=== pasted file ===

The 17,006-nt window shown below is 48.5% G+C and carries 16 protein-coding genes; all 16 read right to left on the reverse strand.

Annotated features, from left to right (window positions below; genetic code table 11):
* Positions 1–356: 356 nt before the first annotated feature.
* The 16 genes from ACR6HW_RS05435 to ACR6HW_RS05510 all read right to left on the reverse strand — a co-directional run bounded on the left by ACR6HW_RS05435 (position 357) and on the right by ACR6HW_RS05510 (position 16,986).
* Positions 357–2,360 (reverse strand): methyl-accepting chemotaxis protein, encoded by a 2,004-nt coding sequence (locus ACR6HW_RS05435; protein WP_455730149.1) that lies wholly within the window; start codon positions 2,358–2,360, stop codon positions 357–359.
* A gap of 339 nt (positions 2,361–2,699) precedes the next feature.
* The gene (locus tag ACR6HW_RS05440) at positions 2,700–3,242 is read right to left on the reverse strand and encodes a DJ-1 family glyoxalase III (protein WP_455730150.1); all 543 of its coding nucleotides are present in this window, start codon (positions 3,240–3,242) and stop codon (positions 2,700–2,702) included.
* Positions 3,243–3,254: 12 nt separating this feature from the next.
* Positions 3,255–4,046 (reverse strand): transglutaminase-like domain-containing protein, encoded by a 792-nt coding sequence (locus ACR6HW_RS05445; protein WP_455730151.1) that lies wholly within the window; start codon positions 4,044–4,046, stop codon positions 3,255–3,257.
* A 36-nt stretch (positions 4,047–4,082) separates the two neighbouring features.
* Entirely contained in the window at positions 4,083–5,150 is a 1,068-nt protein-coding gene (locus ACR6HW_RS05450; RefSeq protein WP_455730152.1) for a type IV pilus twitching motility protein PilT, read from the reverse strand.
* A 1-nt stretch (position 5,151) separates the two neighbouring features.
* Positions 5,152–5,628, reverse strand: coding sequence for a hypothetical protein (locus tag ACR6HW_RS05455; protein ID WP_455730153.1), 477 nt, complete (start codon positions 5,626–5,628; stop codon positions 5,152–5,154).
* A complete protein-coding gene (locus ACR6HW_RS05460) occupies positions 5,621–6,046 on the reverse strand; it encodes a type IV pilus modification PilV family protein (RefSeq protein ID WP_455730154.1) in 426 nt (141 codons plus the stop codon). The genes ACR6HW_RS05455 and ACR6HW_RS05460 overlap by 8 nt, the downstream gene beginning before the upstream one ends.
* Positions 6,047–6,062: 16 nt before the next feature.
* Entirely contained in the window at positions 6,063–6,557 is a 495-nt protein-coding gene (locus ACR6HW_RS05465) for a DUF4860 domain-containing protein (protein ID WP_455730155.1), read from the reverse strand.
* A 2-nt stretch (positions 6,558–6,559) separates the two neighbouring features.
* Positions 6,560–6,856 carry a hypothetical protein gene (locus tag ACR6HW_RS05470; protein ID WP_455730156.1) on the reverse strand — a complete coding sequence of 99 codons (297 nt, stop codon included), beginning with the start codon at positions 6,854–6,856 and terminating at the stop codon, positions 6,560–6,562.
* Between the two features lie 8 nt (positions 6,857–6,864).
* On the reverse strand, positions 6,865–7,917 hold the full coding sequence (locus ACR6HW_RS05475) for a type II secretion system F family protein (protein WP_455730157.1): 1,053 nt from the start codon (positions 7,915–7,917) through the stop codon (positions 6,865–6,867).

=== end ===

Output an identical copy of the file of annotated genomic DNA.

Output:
The 17,006-nt window shown below is 48.5% G+C and carries 16 protein-coding genes; all 16 read right to left on the reverse strand.

Annotated features, from left to right (window positions below; genetic code table 11):
* Positions 1–356: 356 nt before the first annotated feature.
* The 16 genes from ACR6HW_RS05435 to ACR6HW_RS05510 all read right to left on the reverse strand — a co-directional run bounded on the left by ACR6HW_RS05435 (position 357) and on the right by ACR6HW_RS05510 (position 16,986).
* Positions 357–2,360 (reverse strand): methyl-accepting chemotaxis protein, encoded by a 2,004-nt coding sequence (locus ACR6HW_RS05435; protein WP_455730149.1) that lies wholly within the window; start codon positions 2,358–2,360, stop codon positions 357–359.
* A gap of 339 nt (positions 2,361–2,699) precedes the next feature.
* The gene (locus tag ACR6HW_RS05440) at positions 2,700–3,242 is read right to left on the reverse strand and encodes a DJ-1 family glyoxalase III (protein WP_455730150.1); all 543 of its coding nucleotides are present in this window, start codon (positions 3,240–3,242) and stop codon (positions 2,700–2,702) included.
* Positions 3,243–3,254: 12 nt separating this feature from the next.
* Positions 3,255–4,046 (reverse strand): transglutaminase-like domain-containing protein, encoded by a 792-nt coding sequence (locus ACR6HW_RS05445; protein WP_455730151.1) that lies wholly within the window; start codon positions 4,044–4,046, stop codon positions 3,255–3,257.
* A 36-nt stretch (positions 4,047–4,082) separates the two neighbouring features.
* Entirely contained in the window at positions 4,083–5,150 is a 1,068-nt protein-coding gene (locus ACR6HW_RS05450; RefSeq protein WP_455730152.1) for a type IV pilus twitching motility protein PilT, read from the reverse strand.
* A 1-nt stretch (position 5,151) separates the two neighbouring features.
* Positions 5,152–5,628, reverse strand: coding sequence for a hypothetical protein (locus tag ACR6HW_RS05455; protein ID WP_455730153.1), 477 nt, complete (start codon positions 5,626–5,628; stop codon positions 5,152–5,154).
* A complete protein-coding gene (locus ACR6HW_RS05460) occupies positions 5,621–6,046 on the reverse strand; it encodes a type IV pilus modification PilV family protein (RefSeq protein ID WP_455730154.1) in 426 nt (141 codons plus the stop codon). The genes ACR6HW_RS05455 and ACR6HW_RS05460 overlap by 8 nt, the downstream gene beginning before the upstream one ends.
* Positions 6,047–6,062: 16 nt before the next feature.
* Entirely contained in the window at positions 6,063–6,557 is a 495-nt protein-coding gene (locus ACR6HW_RS05465) for a DUF4860 domain-containing protein (protein ID WP_455730155.1), read from the reverse strand.
* A 2-nt stretch (positions 6,558–6,559) separates the two neighbouring features.
* Positions 6,560–6,856 carry a hypothetical protein gene (locus tag ACR6HW_RS05470; protein ID WP_455730156.1) on the reverse strand — a complete coding sequence of 99 codons (297 nt, stop codon included), beginning with the start codon at positions 6,854–6,856 and terminating at the stop codon, positions 6,560–6,562.
* Between the two features lie 8 nt (positions 6,857–6,864).
* On the reverse strand, positions 6,865–7,917 hold the full coding sequence (locus ACR6HW_RS05475) for a type II secretion system F family protein (protein WP_455730157.1): 1,053 nt from the start codon (positions 7,915–7,917) through the stop codon (positions 6,865–6,867).